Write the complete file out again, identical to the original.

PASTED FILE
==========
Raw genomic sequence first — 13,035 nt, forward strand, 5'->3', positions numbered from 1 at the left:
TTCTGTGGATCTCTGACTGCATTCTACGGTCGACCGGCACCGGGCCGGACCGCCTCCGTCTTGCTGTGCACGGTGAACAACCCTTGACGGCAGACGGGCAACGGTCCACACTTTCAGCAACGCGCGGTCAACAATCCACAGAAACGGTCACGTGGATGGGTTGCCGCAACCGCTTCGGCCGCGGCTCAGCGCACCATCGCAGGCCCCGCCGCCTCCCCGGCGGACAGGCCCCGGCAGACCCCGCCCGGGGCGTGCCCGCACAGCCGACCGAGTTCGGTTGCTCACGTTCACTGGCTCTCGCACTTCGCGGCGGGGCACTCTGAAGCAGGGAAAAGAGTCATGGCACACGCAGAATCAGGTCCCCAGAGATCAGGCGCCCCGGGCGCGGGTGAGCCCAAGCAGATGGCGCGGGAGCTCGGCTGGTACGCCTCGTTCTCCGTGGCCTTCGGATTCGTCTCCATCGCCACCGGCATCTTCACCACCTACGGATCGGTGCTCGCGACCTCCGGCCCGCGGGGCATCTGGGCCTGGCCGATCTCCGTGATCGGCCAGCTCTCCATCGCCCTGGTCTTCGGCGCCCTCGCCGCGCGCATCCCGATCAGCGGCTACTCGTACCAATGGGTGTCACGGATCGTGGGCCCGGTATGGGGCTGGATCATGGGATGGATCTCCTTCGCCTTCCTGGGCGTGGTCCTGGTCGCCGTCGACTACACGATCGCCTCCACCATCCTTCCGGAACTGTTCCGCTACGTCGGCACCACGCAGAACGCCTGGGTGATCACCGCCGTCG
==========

Raw genomic sequence first — 13,035 nt, forward strand, 5'->3', positions numbered from 1 at the left:
TTCTGTGGATCTCTGACTGCATTCTACGGTCGACCGGCACCGGGCCGGACCGCCTCCGTCTTGCTGTGCACGGTGAACAACCCTTGACGGCAGACGGGCAACGGTCCACACTTTCAGCAACGCGCGGTCAACAATCCACAGAAACGGTCACGTGGATGGGTTGCCGCAACCGCTTCGGCCGCGGCTCAGCGCACCATCGCAGGCCCCGCCGCCTCCCCGGCGGACAGGCCCCGGCAGACCCCGCCCGGGGCGTGCCCGCACAGCCGACCGAGTTCGGTTGCTCACGTTCACTGGCTCTCGCACTTCGCGGCGGGGCACTCTGAAGCAGGGAAAAGAGTCATGGCACACGCAGAATCAGGTCCCCAGAGATCAGGCGCCCCGGGCGCGGGTGAGCCCAAGCAGATGGCGCGGGAGCTCGGCTGGTACGCCTCGTTCTCCGTGGCCTTCGGATTCGTCTCCATCGCCACCGGCATCTTCACCACCTACGGATCGGTGCTCGCGACCTCCGGCCCGCGGGGCATCTGGGCCTGGCCGATCTCCGTGATCGGCCAGCTCTCCATCGCCCTGGTCTTCGGCGCCCTCGCCGCGCGCATCCCGATCAGCGGCTACTCGTACCAATGGGTGTCACGGATCGTGGGCCCGGTATGGGGCTGGATCATGGGATGGATCTCCTTCGCCTTCCTGGGCGTGGTCCTGGTCGCCGTCGACTACACGATCGCCTCCACCATCCTTCCGGAACTGTTCCGCTACGTCGGCACCACGCAGAACGCCTGGGTGATCACCGCCGTCG